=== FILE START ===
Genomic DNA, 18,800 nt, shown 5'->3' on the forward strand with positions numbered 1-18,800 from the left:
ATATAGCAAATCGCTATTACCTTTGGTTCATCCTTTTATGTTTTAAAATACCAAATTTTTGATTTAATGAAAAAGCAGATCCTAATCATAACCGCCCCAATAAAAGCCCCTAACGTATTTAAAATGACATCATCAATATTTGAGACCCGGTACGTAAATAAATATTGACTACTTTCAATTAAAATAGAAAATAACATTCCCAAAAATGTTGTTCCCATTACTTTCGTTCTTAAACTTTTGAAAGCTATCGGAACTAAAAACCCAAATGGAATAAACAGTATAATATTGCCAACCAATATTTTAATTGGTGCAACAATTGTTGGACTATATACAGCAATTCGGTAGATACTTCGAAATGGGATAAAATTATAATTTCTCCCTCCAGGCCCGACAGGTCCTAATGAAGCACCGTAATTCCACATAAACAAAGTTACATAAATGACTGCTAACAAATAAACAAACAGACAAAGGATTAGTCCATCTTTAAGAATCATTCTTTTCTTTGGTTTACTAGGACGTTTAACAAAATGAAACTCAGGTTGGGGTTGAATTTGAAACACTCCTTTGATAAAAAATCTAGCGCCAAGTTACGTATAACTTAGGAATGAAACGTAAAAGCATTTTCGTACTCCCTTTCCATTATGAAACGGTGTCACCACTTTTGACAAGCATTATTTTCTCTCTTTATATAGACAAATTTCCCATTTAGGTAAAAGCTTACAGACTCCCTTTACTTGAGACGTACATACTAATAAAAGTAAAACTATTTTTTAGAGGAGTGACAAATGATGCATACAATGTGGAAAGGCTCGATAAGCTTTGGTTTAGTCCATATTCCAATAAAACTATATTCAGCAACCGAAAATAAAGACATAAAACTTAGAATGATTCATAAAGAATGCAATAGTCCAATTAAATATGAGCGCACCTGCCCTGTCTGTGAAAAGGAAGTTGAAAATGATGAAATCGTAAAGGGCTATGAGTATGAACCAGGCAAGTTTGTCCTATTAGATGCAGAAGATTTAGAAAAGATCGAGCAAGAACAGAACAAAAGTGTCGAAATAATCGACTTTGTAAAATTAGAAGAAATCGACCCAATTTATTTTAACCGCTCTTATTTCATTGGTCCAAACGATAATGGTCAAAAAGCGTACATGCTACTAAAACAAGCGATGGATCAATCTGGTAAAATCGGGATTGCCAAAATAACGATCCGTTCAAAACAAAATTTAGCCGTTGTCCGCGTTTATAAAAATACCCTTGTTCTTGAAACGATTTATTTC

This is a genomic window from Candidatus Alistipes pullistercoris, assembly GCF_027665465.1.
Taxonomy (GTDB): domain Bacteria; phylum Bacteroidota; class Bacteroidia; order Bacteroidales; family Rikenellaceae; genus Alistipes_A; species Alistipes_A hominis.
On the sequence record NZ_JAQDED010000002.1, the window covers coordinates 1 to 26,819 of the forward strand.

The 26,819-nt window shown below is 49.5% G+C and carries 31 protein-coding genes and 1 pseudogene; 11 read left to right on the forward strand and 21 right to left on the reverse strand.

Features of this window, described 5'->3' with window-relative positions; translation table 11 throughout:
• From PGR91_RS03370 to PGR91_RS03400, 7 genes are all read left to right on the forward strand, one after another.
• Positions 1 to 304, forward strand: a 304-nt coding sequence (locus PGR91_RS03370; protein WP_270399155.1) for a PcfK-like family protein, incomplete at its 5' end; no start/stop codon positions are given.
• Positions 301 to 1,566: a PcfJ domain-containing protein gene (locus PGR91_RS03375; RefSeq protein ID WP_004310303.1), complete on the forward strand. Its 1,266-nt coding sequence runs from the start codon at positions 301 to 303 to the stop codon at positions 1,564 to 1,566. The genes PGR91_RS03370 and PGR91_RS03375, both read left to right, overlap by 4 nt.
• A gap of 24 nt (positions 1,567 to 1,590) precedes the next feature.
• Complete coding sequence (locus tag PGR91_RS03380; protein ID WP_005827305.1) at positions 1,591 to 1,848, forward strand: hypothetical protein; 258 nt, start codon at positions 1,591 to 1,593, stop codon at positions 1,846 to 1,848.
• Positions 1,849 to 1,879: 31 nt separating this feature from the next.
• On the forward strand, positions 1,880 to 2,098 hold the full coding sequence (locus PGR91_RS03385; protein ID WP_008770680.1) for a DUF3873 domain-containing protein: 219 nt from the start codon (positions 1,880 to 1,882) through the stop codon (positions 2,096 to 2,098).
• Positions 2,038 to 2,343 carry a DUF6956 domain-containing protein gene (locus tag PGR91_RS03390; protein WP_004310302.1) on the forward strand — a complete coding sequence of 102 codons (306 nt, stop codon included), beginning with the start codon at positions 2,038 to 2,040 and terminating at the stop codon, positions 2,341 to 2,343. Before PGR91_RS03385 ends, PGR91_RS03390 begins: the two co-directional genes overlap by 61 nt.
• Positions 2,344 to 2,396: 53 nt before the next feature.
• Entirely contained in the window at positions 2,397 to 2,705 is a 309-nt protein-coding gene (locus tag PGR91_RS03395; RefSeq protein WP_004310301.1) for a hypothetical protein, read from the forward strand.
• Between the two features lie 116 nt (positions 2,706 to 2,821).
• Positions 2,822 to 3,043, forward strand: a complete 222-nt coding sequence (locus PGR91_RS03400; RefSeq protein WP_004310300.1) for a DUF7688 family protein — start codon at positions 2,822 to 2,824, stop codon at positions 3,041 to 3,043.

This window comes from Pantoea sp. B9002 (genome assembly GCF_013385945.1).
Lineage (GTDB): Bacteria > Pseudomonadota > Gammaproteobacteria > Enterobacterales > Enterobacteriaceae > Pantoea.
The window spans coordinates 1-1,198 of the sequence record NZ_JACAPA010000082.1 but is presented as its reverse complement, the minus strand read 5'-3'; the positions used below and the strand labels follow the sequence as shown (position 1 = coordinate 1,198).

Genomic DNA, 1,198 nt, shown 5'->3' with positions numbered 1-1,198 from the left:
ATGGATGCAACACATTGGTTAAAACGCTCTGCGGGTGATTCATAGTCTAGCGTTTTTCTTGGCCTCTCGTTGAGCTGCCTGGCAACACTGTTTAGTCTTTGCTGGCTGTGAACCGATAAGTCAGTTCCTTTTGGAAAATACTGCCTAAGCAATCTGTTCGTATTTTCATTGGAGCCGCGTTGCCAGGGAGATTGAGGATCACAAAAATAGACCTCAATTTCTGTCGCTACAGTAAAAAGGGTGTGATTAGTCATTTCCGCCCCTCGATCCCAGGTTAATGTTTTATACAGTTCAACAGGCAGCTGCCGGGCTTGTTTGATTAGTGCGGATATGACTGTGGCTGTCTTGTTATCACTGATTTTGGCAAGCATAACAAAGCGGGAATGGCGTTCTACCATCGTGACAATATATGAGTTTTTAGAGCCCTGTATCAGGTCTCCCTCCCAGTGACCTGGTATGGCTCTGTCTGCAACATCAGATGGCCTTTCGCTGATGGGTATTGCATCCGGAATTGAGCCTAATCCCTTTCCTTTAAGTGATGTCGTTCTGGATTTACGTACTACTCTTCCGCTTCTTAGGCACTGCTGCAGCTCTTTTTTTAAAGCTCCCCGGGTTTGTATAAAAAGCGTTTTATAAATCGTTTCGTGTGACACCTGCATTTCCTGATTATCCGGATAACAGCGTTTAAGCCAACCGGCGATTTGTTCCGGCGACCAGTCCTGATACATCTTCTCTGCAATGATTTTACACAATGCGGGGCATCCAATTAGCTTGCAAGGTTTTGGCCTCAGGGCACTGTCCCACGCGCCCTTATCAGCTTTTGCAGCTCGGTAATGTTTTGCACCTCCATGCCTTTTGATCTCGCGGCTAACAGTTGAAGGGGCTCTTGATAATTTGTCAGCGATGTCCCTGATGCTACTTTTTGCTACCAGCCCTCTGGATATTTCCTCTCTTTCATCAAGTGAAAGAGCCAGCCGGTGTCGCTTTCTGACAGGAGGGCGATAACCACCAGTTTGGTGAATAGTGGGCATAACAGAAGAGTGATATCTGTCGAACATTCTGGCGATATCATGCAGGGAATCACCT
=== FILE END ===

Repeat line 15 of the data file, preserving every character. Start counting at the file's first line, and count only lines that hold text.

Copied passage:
• Positions 2,038 to 2,343 carry a DUF6956 domain-containing protein gene (locus tag PGR91_RS03390; protein WP_004310302.1) on the forward strand — a complete coding sequence of 102 codons (306 nt, stop codon included), beginning with the start codon at positions 2,038 to 2,040 and terminating at the stop codon, positions 2,341 to 2,343. Before PGR91_RS03385 ends, PGR91_RS03390 begins: the two co-directional genes overlap by 61 nt.